Cybermedlife - Therapeutic Actions Freedom To Choose

Expectant management versus surgical evacuation in first trimester miscarriage: health-related quality of life in randomized and non-randomized patients.

Abstract Title: Expectant management versus surgical evacuation in first trimester miscarriage: health-related quality of life in randomized and non-randomized patients. Abstract Source: Hum Reprod. 2002 Jun;17(6):1638-42. PMID: 12042291 Abstract Author(s): Margreet Wieringa-De Waard, Esther E Hartman, Willem M Ankum, Johannes B Reitsma, Patrick J E Bindels, Gouke J Bonsel Article Affiliation: Academic Medical Center-University of Amsterdam, Department of General Practice/Family Medicine, Amsterdam, The Netherlands. This email address is being protected from spambots. You need JavaScript enabled to view it. Abstract: BACKGROUND: Expectant management, although less effective, is an alternative treatment option for surgical evacuation in women with a miscarriage. We assessed health-related quality of life (HRQL) differences over time between expectant and surgical management in women with a miscarriage. METHODS: Women with a miscarriage were randomized to either expectant (n = 64) or surgical (n = 58) management, and 305 eligible women who refused randomization because of a preference for either treatment option were managed according to their choice following the same clinical protocol (126 expectant, 179 surgical). The main outcome measures were score differences of HRQL during 12 weeks. Repeated measures analysis was applied. RESULTS: Out of a total of 427 women, 198 were excluded in the questionnaire follow-up, leaving 229 women who participated. Mental health of women allocated to expectant management improved more and earlier (treatment effect) than of women allocated to surgical evacuation. Mental health scores were significantly better in women who chose, rather than women who were randomized, to curettage. The groups managed according to their own preference showed no differences in mental health scores. CONCLUSION: Women with a miscarriage who chose their own treatment had the best HRQL over time, supporting the role of free choice from a clinical point of view. Women without a treatment preference should be encouraged to start with expectant management for psychological reasons. Article Published Date : Jun 01, 2002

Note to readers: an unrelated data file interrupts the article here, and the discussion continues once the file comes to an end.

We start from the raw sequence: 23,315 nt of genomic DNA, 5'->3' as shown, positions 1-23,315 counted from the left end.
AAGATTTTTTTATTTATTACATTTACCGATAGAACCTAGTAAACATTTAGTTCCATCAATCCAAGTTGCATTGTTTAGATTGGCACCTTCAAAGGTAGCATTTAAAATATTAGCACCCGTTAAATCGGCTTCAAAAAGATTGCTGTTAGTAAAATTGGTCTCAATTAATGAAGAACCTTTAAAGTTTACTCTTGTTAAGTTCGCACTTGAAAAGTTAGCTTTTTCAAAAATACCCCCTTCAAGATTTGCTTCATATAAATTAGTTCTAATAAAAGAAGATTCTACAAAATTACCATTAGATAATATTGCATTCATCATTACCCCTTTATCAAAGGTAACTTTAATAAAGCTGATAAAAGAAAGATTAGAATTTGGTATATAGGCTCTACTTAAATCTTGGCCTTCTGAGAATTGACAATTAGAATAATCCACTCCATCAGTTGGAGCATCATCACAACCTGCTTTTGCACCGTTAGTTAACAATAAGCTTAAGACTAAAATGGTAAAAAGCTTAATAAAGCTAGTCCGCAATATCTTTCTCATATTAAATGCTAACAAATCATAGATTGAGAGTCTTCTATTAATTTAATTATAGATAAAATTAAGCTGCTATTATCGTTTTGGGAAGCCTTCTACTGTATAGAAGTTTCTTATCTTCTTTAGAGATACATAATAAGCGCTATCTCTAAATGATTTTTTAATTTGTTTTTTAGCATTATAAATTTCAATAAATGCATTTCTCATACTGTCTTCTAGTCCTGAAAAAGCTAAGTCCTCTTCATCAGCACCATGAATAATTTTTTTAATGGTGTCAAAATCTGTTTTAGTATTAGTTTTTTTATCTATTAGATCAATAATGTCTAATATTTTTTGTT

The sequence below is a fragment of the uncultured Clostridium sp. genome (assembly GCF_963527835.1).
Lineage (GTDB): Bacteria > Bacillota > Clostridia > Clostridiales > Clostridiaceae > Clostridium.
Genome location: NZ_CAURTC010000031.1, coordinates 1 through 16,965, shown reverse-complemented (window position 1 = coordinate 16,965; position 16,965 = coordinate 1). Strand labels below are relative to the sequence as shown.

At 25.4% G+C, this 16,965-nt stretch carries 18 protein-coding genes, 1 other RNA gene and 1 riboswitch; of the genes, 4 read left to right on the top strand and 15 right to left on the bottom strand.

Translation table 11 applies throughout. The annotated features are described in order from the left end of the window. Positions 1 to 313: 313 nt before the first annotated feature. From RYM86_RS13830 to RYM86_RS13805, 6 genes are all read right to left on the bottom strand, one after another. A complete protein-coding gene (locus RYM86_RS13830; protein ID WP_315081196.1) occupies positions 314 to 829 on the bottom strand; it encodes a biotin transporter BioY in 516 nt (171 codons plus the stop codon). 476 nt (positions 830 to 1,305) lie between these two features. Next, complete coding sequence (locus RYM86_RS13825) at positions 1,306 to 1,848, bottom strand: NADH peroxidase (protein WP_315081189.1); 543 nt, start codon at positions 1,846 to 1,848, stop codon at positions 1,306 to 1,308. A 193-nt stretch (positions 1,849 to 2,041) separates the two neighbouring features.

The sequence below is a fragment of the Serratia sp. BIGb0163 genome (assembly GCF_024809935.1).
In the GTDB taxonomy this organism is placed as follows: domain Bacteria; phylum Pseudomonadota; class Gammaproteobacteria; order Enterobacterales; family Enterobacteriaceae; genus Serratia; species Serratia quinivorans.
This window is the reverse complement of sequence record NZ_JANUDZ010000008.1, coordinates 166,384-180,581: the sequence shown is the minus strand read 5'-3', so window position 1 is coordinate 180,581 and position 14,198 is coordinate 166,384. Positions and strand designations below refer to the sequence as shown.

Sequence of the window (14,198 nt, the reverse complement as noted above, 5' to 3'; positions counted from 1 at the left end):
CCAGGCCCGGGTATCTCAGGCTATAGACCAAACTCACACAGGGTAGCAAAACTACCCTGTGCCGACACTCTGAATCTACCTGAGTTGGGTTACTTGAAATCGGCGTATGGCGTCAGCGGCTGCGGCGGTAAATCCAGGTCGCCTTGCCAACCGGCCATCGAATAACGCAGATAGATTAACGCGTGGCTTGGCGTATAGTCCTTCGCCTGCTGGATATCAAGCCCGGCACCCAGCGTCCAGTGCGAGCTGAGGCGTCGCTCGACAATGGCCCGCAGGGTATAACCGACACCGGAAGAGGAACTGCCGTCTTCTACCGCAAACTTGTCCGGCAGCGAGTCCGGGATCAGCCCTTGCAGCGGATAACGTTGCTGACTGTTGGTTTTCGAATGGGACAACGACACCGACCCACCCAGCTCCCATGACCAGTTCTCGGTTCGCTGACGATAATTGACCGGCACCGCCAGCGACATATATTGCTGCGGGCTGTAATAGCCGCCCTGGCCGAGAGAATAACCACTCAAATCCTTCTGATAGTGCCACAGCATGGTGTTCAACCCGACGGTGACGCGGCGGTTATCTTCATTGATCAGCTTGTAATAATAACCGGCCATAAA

Therapeutic Actions Freedom To Choose

NCBI pubmed

How Much Is Enough in a Perfect World? Cultural Variation in Ideal Levels of Happiness, Pleasure, Freedom, Health, Self-Esteem, Longevity, and Intelligence.